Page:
Opening of Sentencing Training for Judges

Remarks by Ambassador Jess L. Baily,

March 20, 2015
Hotel Arka, Skopje

Good morning, Добро утро, and miremengjes.

Minister Jashari,

Deputy Minister Brishkoska-Boshkovski, Judge Shopova, representative from the prosecution office, distinguished judges, thank you for inviting me to join you at today’s sentencing training event.

I particularly appreciate being here, as this is my first opportunity to address members of the Macedonian justice system.  Supporting rule of law has been and remains a focus of U.S. assistance in Macedonia.

Progress in rule of law, and especially in judicial independence, is crucial for Macedonia to move forward on its path towards EU and NATO integration – a goal that the United States shares with the people of Macedonia.

Today we are here to discuss sentencing guidelines which seems to be a rather technical subject but it’s not.

Sentencing guidelines promote fairness, transparency, and consistency – all critical elements in a strong and effective judicial system.

They also address citizen concerns about their court system.  This is a real issue in Macedonia; according to a 2014 poll conducted by IRI, Macedonian citizens by a two to one majority do not trust their court system.  Citizens should know that they will be treated equally under the law – that people who break the same law under similar facts will receive similar sentences.   This is what sentencing guidelines do; they increase citizen trust in the judiciary, a necessary component of a vibrant democracy.

In the United States we have a long history with sentencing reform, having developed our first sentencing guidelines more than thirty years ago.  And our system continues to evolve based on ongoing sentencing research and analysis.

For example, in recent years it became clear that there was an unfair disparity in sentencing related to some drug offenses in the United States.  Someone convicted of possessing crack cocaine was likely to receive a minimum sentence up to 100 times greater than someone convicted of possessing powder cocaine.

Critics persuasively argued that this sentencing disparity created an unfair bias against African-Americans, who were the majority of people convicted of the crack cocaine offenses that received the lengthier sentences.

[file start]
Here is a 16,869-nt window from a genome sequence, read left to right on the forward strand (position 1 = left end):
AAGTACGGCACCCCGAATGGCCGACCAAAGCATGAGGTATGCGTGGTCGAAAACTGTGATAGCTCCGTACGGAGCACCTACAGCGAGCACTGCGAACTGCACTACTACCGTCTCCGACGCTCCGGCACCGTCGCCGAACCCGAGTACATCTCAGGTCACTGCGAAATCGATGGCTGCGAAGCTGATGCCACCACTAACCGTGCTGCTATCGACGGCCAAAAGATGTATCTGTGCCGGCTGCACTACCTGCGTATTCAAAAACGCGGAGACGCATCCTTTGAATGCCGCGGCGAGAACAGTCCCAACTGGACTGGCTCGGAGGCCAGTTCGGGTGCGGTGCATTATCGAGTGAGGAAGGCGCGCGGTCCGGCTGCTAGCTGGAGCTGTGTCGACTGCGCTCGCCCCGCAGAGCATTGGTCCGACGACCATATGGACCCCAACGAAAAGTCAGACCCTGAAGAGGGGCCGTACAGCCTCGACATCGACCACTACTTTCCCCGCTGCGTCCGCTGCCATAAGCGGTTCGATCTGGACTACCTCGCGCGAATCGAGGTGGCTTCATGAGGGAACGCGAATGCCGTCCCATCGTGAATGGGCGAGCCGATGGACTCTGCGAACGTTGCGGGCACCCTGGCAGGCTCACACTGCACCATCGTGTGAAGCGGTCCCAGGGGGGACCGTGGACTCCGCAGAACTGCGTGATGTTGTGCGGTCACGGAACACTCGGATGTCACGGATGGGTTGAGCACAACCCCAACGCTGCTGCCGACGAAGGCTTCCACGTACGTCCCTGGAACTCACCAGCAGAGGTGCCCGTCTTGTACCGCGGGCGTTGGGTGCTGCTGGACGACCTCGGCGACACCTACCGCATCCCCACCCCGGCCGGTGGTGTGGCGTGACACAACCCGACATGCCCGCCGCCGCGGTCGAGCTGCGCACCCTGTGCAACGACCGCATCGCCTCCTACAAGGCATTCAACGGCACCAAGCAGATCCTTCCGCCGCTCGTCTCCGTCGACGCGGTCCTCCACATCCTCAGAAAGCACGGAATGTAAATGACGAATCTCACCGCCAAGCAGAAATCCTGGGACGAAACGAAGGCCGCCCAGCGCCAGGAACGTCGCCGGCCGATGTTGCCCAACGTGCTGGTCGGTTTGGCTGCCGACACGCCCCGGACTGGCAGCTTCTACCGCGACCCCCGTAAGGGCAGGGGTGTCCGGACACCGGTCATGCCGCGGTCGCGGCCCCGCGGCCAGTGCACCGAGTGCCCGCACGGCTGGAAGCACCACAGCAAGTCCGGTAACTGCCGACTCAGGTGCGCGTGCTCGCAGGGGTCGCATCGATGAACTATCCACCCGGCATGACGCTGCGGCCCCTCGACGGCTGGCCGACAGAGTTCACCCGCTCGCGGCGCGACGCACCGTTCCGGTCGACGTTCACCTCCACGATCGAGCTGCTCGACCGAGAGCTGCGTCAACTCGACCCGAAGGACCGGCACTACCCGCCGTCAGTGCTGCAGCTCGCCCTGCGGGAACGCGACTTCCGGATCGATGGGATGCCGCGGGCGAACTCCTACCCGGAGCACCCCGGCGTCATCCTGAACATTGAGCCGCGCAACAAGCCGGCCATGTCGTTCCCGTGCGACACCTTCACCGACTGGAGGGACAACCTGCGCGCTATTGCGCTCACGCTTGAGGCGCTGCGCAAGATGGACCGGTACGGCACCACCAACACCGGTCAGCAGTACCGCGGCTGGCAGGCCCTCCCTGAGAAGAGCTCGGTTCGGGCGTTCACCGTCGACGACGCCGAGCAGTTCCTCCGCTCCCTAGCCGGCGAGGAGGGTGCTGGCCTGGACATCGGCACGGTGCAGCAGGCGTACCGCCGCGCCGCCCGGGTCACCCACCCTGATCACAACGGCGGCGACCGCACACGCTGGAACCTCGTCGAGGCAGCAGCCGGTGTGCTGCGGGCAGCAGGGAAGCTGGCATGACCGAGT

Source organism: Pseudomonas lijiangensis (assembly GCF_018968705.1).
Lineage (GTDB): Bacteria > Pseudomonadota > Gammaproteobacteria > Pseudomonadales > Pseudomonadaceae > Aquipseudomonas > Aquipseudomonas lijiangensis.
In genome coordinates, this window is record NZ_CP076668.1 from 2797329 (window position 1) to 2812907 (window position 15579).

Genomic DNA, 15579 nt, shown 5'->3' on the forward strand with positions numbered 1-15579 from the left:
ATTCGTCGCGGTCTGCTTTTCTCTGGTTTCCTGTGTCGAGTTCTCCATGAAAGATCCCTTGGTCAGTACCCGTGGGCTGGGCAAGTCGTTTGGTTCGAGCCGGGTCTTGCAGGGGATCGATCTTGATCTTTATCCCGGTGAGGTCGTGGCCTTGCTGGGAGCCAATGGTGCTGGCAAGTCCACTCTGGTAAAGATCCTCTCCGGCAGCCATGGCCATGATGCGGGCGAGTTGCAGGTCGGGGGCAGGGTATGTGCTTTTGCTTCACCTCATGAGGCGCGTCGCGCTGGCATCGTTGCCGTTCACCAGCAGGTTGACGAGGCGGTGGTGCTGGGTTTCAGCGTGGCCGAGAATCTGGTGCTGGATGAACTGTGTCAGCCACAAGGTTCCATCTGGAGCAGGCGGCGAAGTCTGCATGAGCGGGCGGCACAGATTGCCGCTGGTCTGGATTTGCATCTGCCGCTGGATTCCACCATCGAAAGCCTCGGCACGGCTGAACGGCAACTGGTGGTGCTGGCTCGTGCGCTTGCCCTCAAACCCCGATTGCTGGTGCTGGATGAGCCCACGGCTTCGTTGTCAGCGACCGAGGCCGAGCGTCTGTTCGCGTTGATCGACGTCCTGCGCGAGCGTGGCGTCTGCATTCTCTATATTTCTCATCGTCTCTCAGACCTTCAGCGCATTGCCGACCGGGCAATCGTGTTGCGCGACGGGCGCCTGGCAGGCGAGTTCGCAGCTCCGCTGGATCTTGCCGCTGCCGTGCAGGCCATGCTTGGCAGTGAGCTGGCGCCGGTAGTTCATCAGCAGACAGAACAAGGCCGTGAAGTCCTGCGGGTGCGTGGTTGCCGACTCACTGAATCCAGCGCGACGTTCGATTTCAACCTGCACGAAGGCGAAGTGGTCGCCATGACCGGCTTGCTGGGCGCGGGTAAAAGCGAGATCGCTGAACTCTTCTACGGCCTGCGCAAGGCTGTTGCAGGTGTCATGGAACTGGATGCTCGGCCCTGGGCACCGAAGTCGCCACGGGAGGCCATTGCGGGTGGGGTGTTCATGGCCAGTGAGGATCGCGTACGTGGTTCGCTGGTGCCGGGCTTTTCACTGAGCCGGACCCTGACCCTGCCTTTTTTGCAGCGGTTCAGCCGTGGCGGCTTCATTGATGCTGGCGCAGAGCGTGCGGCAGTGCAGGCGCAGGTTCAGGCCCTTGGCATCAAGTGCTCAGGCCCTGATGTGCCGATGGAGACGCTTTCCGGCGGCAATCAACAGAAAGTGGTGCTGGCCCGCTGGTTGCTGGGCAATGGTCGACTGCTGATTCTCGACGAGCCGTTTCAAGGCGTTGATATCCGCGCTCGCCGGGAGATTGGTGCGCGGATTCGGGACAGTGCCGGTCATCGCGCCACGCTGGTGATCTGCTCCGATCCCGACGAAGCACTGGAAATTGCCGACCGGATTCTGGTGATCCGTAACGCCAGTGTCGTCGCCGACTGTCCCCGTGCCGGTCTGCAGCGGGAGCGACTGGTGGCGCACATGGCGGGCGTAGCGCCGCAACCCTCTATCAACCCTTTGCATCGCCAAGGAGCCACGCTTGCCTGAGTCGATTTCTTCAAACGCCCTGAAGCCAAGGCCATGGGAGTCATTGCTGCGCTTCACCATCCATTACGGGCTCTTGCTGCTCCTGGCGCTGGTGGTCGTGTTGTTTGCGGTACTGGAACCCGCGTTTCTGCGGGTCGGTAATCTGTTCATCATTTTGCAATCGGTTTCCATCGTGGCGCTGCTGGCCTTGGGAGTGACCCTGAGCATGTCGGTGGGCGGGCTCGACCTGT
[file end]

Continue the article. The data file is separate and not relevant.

Our Congress worked to fix this problem by enacting the Fair Sentencing Act in 2010, which vastly reduced the minimum sentencing differences between offenses involving crack and powder cocaine.  The result is a sentencing system that treats similar offenses more equally, ensuring fairer treatment for all.

Macedonia is also facing a problem with sentencing fairness.  Research in 2012 showed that for common crimes such as theft or drug possession, sentences were generally more lenient for people convicted in Gostivar and Stip, as compared with Skopje or Bitola.

Adopting sentencing guidelines and establishing a sentencing commission are strong and powerful steps toward addressing this problem.  I know that sentencing reform fueled healthy debate here in Macedonia, raising important issues like judicial discretion and independence – and that is a good thing.

Open debate by everyone involved is a crucial aspect of modern democracies, and should be welcomed and encouraged.  It’s important to note as well that addressing sentencing inconsistency is just one element of criminal justice reform.

Macedonia is already a Balkan leader in many areas of judicial reform, with a new adversarial criminal procedure code including enhanced human rights protections; the recently enacted foreign terrorism fighter law; and now with these new sentencing guidelines.

These legal reforms represent dramatic changes that may take years to fully implement, and may require additional course corrections along the way, as judicial change does not happen overnight.  But the time and effort you all put in now will pay enormous dividends in building a transparent and effective justice system for Macedonia.

The U.S. Embassy stands ready to assist with these important reforms, to help Macedonia develop a strong, independent judiciary that ensures equal treatment of all citizens under the law.  The people of Macedonia deserve no less.

Thank you again, and I wish you all success in your training.